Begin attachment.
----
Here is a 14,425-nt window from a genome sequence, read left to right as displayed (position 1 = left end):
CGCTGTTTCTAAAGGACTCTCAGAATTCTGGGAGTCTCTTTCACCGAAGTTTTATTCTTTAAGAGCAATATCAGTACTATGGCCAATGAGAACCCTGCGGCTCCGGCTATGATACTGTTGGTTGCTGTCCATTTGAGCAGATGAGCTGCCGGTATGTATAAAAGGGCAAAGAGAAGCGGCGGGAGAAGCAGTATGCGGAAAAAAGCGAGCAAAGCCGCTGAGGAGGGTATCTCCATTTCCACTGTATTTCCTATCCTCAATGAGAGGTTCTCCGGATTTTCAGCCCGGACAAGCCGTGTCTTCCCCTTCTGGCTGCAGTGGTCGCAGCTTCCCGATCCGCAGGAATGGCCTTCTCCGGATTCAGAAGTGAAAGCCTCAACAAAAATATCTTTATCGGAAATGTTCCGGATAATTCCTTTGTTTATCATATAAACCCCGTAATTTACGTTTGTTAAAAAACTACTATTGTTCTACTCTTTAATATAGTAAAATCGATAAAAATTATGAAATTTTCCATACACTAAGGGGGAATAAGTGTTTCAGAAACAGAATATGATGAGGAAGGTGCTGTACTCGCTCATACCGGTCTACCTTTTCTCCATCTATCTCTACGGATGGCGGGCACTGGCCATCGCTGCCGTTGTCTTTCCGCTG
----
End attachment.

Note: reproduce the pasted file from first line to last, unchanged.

Here is a 14,425-nt window from a genome sequence, read left to right as displayed (position 1 = left end):
CGCTGTTTCTAAAGGACTCTCAGAATTCTGGGAGTCTCTTTCACCGAAGTTTTATTCTTTAAGAGCAATATCAGTACTATGGCCAATGAGAACCCTGCGGCTCCGGCTATGATACTGTTGGTTGCTGTCCATTTGAGCAGATGAGCTGCCGGTATGTATAAAAGGGCAAAGAGAAGCGGCGGGAGAAGCAGTATGCGGAAAAAAGCGAGCAAAGCCGCTGAGGAGGGTATCTCCATTTCCACTGTATTTCCTATCCTCAATGAGAGGTTCTCCGGATTTTCAGCCCGGACAAGCCGTGTCTTCCCCTTCTGGCTGCAGTGGTCGCAGCTTCCCGATCCGCAGGAATGGCCTTCTCCGGATTCAGAAGTGAAAGCCTCAACAAAAATATCTTTATCGGAAATGTTCCGGATAATTCCTTTGTTTATCATATAAACCCCGTAATTTACGTTTGTTAAAAAACTACTATTGTTCTACTCTTTAATATAGTAAAATCGATAAAAATTATGAAATTTTCCATACACTAAGGGGGAATAAGTGTTTCAGAAACAGAATATGATGAGGAAGGTGCTGTACTCGCTCATACCGGTCTACCTTTTCTCCATCTATCTCTACGGATGGCGGGCACTGGCCATCGCTGCCGTTGTCTTTCCGCTG